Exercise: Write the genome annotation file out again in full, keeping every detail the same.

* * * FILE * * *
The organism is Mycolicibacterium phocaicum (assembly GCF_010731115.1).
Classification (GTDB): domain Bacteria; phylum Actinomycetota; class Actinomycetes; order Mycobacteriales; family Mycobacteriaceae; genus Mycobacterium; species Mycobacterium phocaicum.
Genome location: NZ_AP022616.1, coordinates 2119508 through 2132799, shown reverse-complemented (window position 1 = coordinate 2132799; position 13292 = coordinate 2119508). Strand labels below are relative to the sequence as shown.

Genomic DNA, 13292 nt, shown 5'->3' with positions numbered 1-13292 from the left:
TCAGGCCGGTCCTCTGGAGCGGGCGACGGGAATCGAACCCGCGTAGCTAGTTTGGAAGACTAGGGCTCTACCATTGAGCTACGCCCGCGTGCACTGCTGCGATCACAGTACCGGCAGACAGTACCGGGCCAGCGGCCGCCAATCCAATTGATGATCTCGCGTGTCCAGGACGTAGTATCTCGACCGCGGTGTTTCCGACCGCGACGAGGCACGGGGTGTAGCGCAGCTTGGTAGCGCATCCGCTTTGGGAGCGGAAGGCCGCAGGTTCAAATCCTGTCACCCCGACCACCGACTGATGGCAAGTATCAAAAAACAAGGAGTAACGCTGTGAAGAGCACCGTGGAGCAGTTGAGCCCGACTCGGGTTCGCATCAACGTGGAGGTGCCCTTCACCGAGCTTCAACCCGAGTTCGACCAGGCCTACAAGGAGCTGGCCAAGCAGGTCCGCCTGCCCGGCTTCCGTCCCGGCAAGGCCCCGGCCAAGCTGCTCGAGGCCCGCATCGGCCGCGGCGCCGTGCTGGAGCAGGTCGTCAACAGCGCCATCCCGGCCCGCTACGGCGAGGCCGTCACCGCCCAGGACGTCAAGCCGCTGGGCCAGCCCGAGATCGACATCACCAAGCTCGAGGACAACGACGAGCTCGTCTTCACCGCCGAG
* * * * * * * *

The organism is Mycolicibacterium phocaicum (assembly GCF_010731115.1).
Classification (GTDB): domain Bacteria; phylum Actinomycetota; class Actinomycetes; order Mycobacteriales; family Mycobacteriaceae; genus Mycobacterium; species Mycobacterium phocaicum.
Genome location: NZ_AP022616.1, coordinates 2119508 through 2132799, shown reverse-complemented (window position 1 = coordinate 2132799; position 13292 = coordinate 2119508). Strand labels below are relative to the sequence as shown.

Genomic DNA, 13292 nt, shown 5'->3' with positions numbered 1-13292 from the left:
TCAGGCCGGTCCTCTGGAGCGGGCGACGGGAATCGAACCCGCGTAGCTAGTTTGGAAGACTAGGGCTCTACCATTGAGCTACGCCCGCGTGCACTGCTGCGATCACAGTACCGGCAGACAGTACCGGGCCAGCGGCCGCCAATCCAATTGATGATCTCGCGTGTCCAGGACGTAGTATCTCGACCGCGGTGTTTCCGACCGCGACGAGGCACGGGGTGTAGCGCAGCTTGGTAGCGCATCCGCTTTGGGAGCGGAAGGCCGCAGGTTCAAATCCTGTCACCCCGACCACCGACTGATGGCAAGTATCAAAAAACAAGGAGTAACGCTGTGAAGAGCACCGTGGAGCAGTTGAGCCCGACTCGGGTTCGCATCAACGTGGAGGTGCCCTTCACCGAGCTTCAACCCGAGTTCGACCAGGCCTACAAGGAGCTGGCCAAGCAGGTCCGCCTGCCCGGCTTCCGTCCCGGCAAGGCCCCGGCCAAGCTGCTCGAGGCCCGCATCGGCCGCGGCGCCGTGCTGGAGCAGGTCGTCAACAGCGCCATCCCGGCCCGCTACGGCGAGGCCGTCACCGCCCAGGACGTCAAGCCGCTGGGCCAGCCCGAGATCGACATCACCAAGCTCGAGGACAACGACGAGCTCGTCTTCACCGCCGAG